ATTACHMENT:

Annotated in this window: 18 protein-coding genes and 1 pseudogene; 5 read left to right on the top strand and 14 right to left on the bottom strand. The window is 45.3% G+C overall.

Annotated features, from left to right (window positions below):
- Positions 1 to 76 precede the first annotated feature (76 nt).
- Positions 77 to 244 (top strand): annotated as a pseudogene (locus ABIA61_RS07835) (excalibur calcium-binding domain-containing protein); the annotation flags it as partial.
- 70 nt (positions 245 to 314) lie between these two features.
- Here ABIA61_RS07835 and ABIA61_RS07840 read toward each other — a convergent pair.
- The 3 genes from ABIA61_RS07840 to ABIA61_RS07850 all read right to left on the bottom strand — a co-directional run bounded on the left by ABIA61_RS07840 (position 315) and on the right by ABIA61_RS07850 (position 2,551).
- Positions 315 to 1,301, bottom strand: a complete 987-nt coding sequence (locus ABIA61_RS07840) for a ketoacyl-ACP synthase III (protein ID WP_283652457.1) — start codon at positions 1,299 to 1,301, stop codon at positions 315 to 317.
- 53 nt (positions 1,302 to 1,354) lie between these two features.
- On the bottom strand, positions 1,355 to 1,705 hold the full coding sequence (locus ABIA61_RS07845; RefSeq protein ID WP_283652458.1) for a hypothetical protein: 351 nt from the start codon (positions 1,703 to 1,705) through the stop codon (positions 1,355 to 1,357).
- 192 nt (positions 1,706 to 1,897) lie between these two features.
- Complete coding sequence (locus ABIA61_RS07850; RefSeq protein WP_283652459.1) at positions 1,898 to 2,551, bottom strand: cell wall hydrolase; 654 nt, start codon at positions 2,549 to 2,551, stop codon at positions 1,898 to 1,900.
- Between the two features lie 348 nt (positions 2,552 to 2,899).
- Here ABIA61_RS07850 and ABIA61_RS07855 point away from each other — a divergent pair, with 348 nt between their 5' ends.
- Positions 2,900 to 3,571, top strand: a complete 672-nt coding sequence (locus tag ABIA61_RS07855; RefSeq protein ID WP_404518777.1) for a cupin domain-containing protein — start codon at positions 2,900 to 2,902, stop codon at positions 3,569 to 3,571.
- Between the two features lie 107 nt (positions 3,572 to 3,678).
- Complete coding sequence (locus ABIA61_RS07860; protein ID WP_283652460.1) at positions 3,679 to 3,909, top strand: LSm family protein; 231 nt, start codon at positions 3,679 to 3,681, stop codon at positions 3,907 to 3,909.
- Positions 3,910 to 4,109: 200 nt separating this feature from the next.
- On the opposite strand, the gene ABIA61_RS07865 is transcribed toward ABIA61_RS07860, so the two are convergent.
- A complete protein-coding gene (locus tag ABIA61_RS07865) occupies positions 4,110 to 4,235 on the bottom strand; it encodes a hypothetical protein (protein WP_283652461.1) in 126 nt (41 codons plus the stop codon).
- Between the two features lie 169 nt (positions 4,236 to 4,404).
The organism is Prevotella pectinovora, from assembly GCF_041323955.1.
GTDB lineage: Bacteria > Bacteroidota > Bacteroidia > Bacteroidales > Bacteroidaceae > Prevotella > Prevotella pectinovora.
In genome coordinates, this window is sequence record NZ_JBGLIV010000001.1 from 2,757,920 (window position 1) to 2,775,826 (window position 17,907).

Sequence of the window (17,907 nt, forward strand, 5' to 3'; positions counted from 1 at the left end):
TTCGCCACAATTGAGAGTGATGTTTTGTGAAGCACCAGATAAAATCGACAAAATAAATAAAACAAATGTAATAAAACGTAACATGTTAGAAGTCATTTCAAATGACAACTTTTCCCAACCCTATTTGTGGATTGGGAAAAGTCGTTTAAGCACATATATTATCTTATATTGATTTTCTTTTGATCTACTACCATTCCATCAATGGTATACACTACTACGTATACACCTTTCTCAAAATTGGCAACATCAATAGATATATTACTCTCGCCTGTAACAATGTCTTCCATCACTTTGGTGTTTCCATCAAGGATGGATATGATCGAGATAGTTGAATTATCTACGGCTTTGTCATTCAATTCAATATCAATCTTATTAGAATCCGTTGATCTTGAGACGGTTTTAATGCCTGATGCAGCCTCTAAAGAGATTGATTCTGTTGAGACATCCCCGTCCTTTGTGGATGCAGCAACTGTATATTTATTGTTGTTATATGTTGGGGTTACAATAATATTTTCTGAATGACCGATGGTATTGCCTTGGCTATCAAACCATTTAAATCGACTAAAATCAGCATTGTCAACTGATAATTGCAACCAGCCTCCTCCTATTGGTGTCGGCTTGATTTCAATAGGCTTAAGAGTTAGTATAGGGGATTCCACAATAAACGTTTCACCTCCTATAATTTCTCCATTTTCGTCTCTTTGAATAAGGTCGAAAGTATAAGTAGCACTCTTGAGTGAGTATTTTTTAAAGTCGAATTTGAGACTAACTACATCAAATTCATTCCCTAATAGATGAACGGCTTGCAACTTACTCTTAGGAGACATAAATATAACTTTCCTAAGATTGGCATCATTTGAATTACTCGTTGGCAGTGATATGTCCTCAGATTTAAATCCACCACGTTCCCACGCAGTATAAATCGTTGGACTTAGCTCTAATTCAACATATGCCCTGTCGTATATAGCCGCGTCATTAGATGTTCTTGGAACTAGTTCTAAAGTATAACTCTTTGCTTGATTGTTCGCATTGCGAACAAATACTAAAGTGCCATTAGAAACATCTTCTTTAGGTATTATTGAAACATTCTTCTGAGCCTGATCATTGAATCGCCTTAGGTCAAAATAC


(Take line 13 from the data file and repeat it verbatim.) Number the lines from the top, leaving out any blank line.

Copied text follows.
- Between the two features lie 348 nt (positions 2,552 to 2,899).